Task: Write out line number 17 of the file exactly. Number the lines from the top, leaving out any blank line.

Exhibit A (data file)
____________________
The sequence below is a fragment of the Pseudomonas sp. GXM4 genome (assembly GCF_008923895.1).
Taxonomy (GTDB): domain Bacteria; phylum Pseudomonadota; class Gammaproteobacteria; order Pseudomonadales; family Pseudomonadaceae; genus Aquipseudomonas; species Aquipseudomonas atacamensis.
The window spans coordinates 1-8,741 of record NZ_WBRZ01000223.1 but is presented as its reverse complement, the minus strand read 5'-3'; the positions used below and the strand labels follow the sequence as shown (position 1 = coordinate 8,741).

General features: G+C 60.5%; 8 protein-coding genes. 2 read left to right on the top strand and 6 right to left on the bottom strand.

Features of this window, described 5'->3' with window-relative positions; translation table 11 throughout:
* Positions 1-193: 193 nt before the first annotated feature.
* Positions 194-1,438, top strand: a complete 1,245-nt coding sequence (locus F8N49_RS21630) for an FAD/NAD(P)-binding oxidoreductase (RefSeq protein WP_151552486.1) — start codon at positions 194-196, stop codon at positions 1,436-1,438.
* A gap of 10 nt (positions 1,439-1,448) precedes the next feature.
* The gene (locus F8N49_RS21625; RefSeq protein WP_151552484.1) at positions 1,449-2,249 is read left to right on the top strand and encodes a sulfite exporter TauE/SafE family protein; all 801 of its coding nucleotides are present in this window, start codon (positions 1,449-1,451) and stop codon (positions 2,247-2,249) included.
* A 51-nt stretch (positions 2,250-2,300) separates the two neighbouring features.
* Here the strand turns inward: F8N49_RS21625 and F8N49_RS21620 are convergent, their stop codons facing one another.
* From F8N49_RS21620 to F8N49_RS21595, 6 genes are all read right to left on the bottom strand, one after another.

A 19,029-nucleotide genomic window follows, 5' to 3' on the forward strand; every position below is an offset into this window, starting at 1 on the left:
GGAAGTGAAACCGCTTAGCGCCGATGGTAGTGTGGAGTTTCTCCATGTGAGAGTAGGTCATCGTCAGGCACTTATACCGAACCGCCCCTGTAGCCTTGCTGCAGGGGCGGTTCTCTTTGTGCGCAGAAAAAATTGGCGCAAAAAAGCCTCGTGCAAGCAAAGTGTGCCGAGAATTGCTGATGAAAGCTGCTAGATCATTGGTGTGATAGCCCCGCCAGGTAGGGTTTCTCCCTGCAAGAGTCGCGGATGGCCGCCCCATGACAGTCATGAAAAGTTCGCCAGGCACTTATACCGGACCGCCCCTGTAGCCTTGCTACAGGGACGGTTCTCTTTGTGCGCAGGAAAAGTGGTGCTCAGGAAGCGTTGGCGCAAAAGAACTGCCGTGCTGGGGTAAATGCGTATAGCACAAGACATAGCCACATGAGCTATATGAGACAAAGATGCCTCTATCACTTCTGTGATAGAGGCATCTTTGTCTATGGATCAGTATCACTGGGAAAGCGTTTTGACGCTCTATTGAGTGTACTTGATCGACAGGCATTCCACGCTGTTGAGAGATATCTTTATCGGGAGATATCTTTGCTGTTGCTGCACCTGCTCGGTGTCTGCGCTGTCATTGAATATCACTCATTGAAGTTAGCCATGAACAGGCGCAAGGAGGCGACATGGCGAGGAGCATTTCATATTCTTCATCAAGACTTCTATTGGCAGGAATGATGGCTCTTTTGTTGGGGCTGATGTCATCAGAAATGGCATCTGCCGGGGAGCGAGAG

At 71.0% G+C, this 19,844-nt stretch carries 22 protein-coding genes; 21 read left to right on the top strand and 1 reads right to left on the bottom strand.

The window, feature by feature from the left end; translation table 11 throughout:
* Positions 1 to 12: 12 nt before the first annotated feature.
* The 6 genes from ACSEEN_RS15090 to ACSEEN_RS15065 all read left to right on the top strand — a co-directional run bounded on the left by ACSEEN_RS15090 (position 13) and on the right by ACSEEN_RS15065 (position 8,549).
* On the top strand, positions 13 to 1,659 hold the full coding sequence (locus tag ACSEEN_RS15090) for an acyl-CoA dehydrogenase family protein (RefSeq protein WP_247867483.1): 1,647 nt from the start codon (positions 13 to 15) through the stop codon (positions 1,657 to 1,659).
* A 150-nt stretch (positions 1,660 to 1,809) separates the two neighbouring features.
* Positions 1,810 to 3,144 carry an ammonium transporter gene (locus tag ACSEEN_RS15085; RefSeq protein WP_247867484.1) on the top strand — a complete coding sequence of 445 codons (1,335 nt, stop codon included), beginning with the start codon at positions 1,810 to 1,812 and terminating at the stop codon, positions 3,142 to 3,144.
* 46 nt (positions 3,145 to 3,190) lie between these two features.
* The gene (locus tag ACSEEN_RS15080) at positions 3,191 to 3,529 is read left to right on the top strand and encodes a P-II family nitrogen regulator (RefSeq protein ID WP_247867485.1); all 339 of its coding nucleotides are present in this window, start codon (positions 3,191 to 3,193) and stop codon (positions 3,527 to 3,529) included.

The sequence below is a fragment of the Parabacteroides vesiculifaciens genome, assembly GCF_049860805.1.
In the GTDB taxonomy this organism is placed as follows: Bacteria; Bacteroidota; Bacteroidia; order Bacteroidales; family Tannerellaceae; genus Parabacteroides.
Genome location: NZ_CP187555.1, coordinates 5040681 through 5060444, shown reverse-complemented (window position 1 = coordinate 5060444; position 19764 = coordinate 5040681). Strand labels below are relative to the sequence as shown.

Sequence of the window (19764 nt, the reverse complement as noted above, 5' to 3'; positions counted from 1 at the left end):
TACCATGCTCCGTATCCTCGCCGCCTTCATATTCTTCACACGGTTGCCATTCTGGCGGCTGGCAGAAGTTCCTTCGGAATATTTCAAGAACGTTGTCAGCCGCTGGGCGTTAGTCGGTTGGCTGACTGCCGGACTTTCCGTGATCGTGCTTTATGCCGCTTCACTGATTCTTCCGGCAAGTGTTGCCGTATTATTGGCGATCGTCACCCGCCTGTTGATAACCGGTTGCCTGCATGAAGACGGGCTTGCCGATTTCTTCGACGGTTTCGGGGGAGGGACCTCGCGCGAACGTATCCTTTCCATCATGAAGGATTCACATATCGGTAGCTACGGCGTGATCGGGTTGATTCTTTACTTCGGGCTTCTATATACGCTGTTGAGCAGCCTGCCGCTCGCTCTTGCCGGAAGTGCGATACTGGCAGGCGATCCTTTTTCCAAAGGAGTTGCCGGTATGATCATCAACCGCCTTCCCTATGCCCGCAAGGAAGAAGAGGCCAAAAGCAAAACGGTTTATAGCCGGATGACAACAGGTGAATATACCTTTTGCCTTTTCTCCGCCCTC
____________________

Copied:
* Positions 1 to 12: 12 nt before the first annotated feature.